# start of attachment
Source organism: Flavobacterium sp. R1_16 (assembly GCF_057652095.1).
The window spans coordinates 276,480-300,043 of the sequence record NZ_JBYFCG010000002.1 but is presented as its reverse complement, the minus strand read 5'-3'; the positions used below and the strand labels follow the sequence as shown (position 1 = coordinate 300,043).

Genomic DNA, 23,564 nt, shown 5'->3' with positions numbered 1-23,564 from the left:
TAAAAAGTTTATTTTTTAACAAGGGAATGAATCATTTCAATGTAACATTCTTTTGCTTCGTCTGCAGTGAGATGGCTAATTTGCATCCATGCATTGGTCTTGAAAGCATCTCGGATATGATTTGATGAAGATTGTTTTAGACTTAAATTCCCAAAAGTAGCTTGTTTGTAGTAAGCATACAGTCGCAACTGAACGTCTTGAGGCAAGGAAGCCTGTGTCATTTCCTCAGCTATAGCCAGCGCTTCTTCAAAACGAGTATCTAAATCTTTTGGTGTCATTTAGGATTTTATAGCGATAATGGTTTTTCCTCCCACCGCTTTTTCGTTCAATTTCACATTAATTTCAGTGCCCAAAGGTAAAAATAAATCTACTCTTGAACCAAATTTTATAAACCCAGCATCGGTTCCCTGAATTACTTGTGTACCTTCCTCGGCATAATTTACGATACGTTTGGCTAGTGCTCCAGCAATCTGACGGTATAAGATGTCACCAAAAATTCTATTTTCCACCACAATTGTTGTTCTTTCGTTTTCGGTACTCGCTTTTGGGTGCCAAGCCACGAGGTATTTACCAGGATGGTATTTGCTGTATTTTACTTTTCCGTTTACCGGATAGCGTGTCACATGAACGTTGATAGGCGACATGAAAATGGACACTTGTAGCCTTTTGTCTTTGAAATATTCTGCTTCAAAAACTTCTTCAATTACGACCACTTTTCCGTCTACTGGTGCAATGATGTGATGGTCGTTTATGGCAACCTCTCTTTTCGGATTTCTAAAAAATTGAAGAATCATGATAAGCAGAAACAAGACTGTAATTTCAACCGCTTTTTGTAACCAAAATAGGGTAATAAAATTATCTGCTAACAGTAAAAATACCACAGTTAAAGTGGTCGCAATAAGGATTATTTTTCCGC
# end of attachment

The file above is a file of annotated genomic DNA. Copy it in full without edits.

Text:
Source organism: Flavobacterium sp. R1_16 (assembly GCF_057652095.1).
The window spans coordinates 276,480-300,043 of the sequence record NZ_JBYFCG010000002.1 but is presented as its reverse complement, the minus strand read 5'-3'; the positions used below and the strand labels follow the sequence as shown (position 1 = coordinate 300,043).

Genomic DNA, 23,564 nt, shown 5'->3' with positions numbered 1-23,564 from the left:
TAAAAAGTTTATTTTTTAACAAGGGAATGAATCATTTCAATGTAACATTCTTTTGCTTCGTCTGCAGTGAGATGGCTAATTTGCATCCATGCATTGGTCTTGAAAGCATCTCGGATATGATTTGATGAAGATTGTTTTAGACTTAAATTCCCAAAAGTAGCTTGTTTGTAGTAAGCATACAGTCGCAACTGAACGTCTTGAGGCAAGGAAGCCTGTGTCATTTCCTCAGCTATAGCCAGCGCTTCTTCAAAACGAGTATCTAAATCTTTTGGTGTCATTTAGGATTTTATAGCGATAATGGTTTTTCCTCCCACCGCTTTTTCGTTCAATTTCACATTAATTTCAGTGCCCAAAGGTAAAAATAAATCTACTCTTGAACCAAATTTTATAAACCCAGCATCGGTTCCCTGAATTACTTGTGTACCTTCCTCGGCATAATTTACGATACGTTTGGCTAGTGCTCCAGCAATCTGACGGTATAAGATGTCACCAAAAATTCTATTTTCCACCACAATTGTTGTTCTTTCGTTTTCGGTACTCGCTTTTGGGTGCCAAGCCACGAGGTATTTACCAGGATGGTATTTGCTGTATTTTACTTTTCCGTTTACCGGATAGCGTGTCACATGAACGTTGATAGGCGACATGAAAATGGACACTTGTAGCCTTTTGTCTTTGAAATATTCTGCTTCAAAAACTTCTTCAATTACGACCACTTTTCCGTCTACTGGTGCAATGATGTGATGGTCGTTTATGGCAACCTCTCTTTTCGGATTTCTAAAAAATTGAAGAATCATGATAAGCAGAAACAAGACTGTAATTTCAACCGCTTTTTGTAACCAAAATAGGGTAATAAAATTATCTGCTAACAGTAAAAATACCACAGTTAAAGTGGTCGCAATAAGGATTATTTTTCCGC